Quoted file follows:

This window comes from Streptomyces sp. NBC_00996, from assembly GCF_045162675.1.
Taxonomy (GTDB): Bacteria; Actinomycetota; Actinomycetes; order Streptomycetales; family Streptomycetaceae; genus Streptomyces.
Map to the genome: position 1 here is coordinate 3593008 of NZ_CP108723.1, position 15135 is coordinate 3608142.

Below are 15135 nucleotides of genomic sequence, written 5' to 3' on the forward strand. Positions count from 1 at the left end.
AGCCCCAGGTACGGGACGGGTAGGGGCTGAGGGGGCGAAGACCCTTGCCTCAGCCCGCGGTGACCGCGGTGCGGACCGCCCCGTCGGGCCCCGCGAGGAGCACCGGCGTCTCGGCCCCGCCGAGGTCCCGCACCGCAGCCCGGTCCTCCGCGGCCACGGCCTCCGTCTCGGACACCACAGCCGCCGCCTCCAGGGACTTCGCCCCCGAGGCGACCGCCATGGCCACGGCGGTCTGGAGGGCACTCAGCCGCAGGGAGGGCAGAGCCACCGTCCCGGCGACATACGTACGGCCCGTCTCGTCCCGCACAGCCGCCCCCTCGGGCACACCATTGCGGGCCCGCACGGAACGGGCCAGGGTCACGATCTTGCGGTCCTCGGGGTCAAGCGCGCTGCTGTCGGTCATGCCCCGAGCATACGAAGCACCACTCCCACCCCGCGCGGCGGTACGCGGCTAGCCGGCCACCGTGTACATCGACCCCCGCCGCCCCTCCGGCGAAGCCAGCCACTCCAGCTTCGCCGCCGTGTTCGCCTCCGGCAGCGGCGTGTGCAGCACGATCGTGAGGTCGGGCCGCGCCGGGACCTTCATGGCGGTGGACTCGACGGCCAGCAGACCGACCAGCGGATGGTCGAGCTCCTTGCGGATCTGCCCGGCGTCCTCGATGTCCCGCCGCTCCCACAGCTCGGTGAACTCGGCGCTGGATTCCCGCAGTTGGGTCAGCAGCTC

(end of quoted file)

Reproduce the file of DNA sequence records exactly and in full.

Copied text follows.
This window comes from Streptomyces sp. NBC_00996, from assembly GCF_045162675.1.
Taxonomy (GTDB): Bacteria; Actinomycetota; Actinomycetes; order Streptomycetales; family Streptomycetaceae; genus Streptomyces.
Map to the genome: position 1 here is coordinate 3593008 of NZ_CP108723.1, position 15135 is coordinate 3608142.

Below are 15135 nucleotides of genomic sequence, written 5' to 3' on the forward strand. Positions count from 1 at the left end.
AGCCCCAGGTACGGGACGGGTAGGGGCTGAGGGGGCGAAGACCCTTGCCTCAGCCCGCGGTGACCGCGGTGCGGACCGCCCCGTCGGGCCCCGCGAGGAGCACCGGCGTCTCGGCCCCGCCGAGGTCCCGCACCGCAGCCCGGTCCTCCGCGGCCACGGCCTCCGTCTCGGACACCACAGCCGCCGCCTCCAGGGACTTCGCCCCCGAGGCGACCGCCATGGCCACGGCGGTCTGGAGGGCACTCAGCCGCAGGGAGGGCAGAGCCACCGTCCCGGCGACATACGTACGGCCCGTCTCGTCCCGCACAGCCGCCCCCTCGGGCACACCATTGCGGGCCCGCACGGAACGGGCCAGGGTCACGATCTTGCGGTCCTCGGGGTCAAGCGCGCTGCTGTCGGTCATGCCCCGAGCATACGAAGCACCACTCCCACCCCGCGCGGCGGTACGCGGCTAGCCGGCCACCGTGTACATCGACCCCCGCCGCCCCTCCGGCGAAGCCAGCCACTCCAGCTTCGCCGCCGTGTTCGCCTCCGGCAGCGGCGTGTGCAGCACGATCGTGAGGTCGGGCCGCGCCGGGACCTTCATGGCGGTGGACTCGACGGCCAGCAGACCGACCAGCGGATGGTCGAGCTCCTTGCGGATCTGCCCGGCGTCCTCGATGTCCCGCCGCTCCCACAGCTCGGTGAACTCGGCGCTGGATTCCCGCAGTTGGGTCAGCAGCTC